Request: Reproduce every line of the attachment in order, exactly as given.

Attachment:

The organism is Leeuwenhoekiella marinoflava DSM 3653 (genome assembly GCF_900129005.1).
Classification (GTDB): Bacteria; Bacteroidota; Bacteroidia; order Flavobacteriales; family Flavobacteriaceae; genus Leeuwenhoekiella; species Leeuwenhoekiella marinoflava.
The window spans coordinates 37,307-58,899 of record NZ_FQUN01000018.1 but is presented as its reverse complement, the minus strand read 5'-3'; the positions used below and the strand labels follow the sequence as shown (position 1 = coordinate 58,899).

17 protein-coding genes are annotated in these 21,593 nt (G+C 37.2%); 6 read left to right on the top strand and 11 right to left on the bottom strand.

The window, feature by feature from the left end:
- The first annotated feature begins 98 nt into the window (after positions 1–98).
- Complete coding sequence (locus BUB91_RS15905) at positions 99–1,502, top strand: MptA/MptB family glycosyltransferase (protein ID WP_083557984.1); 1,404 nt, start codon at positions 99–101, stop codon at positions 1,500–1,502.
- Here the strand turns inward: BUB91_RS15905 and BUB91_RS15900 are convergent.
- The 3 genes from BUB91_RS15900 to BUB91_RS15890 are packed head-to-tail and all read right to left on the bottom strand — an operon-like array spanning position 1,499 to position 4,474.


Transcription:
The organism is Leeuwenhoekiella marinoflava DSM 3653 (genome assembly GCF_900129005.1).
Classification (GTDB): Bacteria; Bacteroidota; Bacteroidia; order Flavobacteriales; family Flavobacteriaceae; genus Leeuwenhoekiella; species Leeuwenhoekiella marinoflava.
The window spans coordinates 37,307-58,899 of record NZ_FQUN01000018.1 but is presented as its reverse complement, the minus strand read 5'-3'; the positions used below and the strand labels follow the sequence as shown (position 1 = coordinate 58,899).

17 protein-coding genes are annotated in these 21,593 nt (G+C 37.2%); 6 read left to right on the top strand and 11 right to left on the bottom strand.

The window, feature by feature from the left end:
- The first annotated feature begins 98 nt into the window (after positions 1–98).
- Complete coding sequence (locus BUB91_RS15905) at positions 99–1,502, top strand: MptA/MptB family glycosyltransferase (protein ID WP_083557984.1); 1,404 nt, start codon at positions 99–101, stop codon at positions 1,500–1,502.
- Here the strand turns inward: BUB91_RS15905 and BUB91_RS15900 are convergent.
- The 3 genes from BUB91_RS15900 to BUB91_RS15890 are packed head-to-tail and all read right to left on the bottom strand — an operon-like array spanning position 1,499 to position 4,474.